Young people interested in writing have a new home, and it’s Figment.com.
The site launched in early December, calling itself an online community for young writers to share work samples, receive feedback from other young writers, read and explore new, young fiction writers.
Jacob Lewis, a former managing editor at the New Yorker, and Dana Goodyear, a staff writer at the New Yorker, created the site, originally envisioning it to be a similar to a social network site, like the young adults’ literary Facebook. However, the two noticed that young adults didn’t want another Facebook.
What they wanted, “was to read and write and discover new content, but around the content itself,” said Lewis, quoted in an article in the New York Times
Figment is a free platform for young adults, encouraging them to write and read new fiction. The site also includes a mobile platform where aspiring writers can read and submit work, ranging from poems to short stories and novels.
This idea came from Goodyear in 2008, when she wrote a 6,000-word article for the New Yorker about young Japanese women who were writing fiction on their cellular phones.
Since then, the two have been promoting Figment at schools, literary organizations and libraries throughout the nation, recruiting several hundred students who would be willing to participate and post literary work.
“We wanted people to be able to write whatever they wanted in whatever form they wanted,” Lewis told the New York Times. “We give them a piece of paper and say, ‘Go.’ ” He noted that people have posted work, including fantasy, science fiction, biographical work, and long serial novels. “There’s a very earnest and exacting quality to what they’re doing.”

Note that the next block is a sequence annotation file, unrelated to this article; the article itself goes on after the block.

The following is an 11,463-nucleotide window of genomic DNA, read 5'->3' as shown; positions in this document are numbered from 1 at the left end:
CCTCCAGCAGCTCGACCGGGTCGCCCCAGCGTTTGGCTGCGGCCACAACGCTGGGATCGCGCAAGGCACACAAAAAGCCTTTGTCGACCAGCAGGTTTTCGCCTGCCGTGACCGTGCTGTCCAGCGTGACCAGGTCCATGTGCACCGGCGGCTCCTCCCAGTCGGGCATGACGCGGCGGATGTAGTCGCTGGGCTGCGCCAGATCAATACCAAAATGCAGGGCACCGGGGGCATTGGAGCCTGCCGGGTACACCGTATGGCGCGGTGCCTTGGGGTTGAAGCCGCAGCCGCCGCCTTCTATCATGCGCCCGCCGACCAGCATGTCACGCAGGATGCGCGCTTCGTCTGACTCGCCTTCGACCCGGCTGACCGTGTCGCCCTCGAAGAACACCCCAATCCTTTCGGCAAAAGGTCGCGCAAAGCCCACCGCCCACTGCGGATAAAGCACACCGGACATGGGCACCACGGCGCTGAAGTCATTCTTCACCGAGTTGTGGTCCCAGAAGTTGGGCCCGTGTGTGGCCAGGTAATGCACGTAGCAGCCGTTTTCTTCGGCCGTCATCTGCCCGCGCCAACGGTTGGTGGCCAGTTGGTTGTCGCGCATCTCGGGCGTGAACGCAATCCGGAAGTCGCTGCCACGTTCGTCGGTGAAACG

Many publishers will be paying close attention to Figment and the most popular work on it, trying to glean key insights into the literature young adults gravitate toward and introducing them to certain books and work.
Lewis said that he hopes figment can at least capture a million users, serving as an opportunity for publishers to pluck young talent out of and promote their own authors by publishing novel excerpts.
“For publishers this is an amazing opportunity to not only reach your consumers but to find out really valuable information about how they are reading,” Lewis told the New York Times.
Figment has already signed on a few publishers, most notably Running Press Kids, a member of the Perseus Books Group. They will provide a novel excerpt from “Purple Daze,” a historical novel for young adults by Sherry Shahan.